Millions of ­investors trust financial advisors with their nest eggs. But how do you determine whether it’s wise to rely on the advisor you’re considering…or even the one you’re working with?

Past problems can point to future danger. Enter a broker’s name into ­ to see if his/her history includes any “disclosures” of complaints relating to account mismanagement or related issues. If a broker isn’t listed in ­BrokerCheck: He/she may not be licensed, in which case you may not want to trust him with your money. It also might mean that he is an investment advisor, not a broker—in that case, BrokerCheck should steer you to an SEC or state regulatory website. Note: Some registered investment advisors are not required to register with the SEC.

New-account documents could contain a red flag. Clients sign a stack of documents when they agree to work with a financial pro. One document describes you as an investor—your risk tolerance, investment objectives and experience. If it describes you as more experienced or risk-tolerant than you are, that could be a warning that the pro plans to push you into aggressive investments.

Beware strategies that benefit the pro more than you. Some advisors are fans of variable annuities, private placements, self-directed IRAs and trading on margin—and for good reason. These often generate hefty commissions for the pros themselves but don’t make sense for most investors. Exception: If an hourly or flat-fee advisor recommends a variable annuity, there is less risk that it is being sold to you under false pretenses.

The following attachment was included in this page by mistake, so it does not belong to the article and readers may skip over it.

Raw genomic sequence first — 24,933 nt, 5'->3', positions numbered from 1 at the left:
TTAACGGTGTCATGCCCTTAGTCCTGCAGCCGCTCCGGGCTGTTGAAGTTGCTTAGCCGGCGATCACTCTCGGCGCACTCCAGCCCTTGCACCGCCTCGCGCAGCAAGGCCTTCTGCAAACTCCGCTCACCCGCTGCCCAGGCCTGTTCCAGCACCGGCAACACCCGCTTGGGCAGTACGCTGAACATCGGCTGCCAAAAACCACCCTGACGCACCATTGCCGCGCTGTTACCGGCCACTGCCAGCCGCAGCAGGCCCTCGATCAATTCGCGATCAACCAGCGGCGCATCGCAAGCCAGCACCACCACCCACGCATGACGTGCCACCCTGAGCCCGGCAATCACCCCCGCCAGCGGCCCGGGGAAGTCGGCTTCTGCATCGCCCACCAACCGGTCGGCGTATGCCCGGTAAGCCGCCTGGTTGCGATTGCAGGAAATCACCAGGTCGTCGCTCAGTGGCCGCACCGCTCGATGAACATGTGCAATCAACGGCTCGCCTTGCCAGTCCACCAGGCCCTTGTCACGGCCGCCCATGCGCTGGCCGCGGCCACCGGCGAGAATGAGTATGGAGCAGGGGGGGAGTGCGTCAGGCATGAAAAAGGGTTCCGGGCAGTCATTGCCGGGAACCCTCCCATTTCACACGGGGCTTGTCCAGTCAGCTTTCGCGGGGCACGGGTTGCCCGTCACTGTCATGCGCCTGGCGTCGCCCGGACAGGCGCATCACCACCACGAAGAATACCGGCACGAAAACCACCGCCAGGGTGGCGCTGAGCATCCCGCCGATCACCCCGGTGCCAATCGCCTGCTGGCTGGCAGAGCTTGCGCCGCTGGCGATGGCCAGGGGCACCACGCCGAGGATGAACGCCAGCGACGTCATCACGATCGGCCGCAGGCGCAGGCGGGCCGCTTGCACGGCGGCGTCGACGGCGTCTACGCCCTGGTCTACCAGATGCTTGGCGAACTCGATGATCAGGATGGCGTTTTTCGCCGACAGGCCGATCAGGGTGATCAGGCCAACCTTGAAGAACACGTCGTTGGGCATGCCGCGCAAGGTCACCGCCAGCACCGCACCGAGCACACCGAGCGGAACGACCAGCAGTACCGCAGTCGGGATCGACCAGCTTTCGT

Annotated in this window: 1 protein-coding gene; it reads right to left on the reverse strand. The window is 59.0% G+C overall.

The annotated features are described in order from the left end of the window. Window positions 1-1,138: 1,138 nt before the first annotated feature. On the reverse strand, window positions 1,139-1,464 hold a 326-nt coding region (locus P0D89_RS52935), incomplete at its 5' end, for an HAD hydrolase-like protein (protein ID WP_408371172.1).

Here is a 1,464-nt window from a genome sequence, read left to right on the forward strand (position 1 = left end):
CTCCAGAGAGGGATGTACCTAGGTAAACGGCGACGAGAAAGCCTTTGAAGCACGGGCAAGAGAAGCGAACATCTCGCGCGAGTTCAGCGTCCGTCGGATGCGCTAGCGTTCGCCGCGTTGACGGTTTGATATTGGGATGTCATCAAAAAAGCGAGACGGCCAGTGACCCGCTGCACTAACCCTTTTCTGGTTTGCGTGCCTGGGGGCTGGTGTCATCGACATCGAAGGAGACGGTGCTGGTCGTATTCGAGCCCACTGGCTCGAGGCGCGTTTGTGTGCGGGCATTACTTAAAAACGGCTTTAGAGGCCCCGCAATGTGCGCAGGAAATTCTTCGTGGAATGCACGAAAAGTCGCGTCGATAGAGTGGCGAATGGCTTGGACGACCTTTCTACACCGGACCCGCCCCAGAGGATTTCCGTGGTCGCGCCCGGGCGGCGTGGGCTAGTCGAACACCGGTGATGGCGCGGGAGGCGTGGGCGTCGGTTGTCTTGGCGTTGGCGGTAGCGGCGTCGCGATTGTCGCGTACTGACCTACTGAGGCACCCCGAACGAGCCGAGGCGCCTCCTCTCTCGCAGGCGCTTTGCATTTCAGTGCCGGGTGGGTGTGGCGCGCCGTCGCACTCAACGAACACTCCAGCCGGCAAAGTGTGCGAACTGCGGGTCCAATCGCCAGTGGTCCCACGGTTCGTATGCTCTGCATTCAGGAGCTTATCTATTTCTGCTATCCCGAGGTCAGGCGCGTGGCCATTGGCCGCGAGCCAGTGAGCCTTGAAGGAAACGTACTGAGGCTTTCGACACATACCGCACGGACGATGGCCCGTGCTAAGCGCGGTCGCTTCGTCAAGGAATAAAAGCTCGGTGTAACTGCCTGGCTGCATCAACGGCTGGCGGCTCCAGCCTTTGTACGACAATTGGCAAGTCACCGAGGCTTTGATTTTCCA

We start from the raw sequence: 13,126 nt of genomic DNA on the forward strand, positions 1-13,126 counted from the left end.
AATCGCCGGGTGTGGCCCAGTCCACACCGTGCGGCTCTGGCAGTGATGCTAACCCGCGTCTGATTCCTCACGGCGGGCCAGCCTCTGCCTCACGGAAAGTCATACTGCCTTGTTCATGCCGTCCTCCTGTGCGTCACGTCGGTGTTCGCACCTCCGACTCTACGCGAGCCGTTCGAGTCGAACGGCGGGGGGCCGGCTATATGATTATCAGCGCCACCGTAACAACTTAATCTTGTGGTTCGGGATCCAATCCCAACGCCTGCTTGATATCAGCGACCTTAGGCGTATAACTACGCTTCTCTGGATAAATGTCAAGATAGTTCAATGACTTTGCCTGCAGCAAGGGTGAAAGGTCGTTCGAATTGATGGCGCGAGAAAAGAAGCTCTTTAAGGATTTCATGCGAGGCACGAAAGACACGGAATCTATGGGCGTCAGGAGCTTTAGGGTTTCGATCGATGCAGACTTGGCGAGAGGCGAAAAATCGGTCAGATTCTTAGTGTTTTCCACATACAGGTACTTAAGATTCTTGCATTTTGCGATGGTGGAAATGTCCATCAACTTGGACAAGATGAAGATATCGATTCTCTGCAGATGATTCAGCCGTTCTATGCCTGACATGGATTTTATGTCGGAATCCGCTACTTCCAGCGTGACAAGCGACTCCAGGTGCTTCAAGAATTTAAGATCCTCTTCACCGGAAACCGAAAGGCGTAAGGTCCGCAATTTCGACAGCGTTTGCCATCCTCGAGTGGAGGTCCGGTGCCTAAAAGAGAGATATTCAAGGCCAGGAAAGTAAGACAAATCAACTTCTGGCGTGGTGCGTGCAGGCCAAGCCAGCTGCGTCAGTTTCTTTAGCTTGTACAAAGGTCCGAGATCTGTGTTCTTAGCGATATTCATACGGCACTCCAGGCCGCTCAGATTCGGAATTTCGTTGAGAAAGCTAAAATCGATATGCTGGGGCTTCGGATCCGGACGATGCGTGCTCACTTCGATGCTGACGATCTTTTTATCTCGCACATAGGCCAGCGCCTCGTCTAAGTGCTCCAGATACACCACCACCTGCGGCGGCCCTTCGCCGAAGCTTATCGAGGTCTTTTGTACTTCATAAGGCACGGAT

Size matters. Work with a big well-known brokerage company or an investment advisor whose firm has at least $1 billion under management. Large companies devote resources to supervision and compliance…and if accounts are mishandled, bigger firms have resources to refund clients’ losses.

If you work with an independent financial advisor: Just because you receive statements from a big investment company such as Fidelity or Schwab does not mean that your broker works for that company. As the “custodian,” that large, recognizable company might just be handling the broker’s trades. It may be challenging to force the custodial firm to pay for the independent broker’s misconduct. If your broker is registered with a big financial company, it will be referenced on his BrokerCheck listing.

If you suspect your broker is ripping you off: Contact a lawyer who specializes in investment fraud. These attorneys almost always work on contingency. Ask for a referral from your trusted advisors, such as your lawyer, accountant or tax preparer. Be sure to hire a law firm that has many years of experience devoted to this practice area and has the resources to level the playing field against Wall Street.

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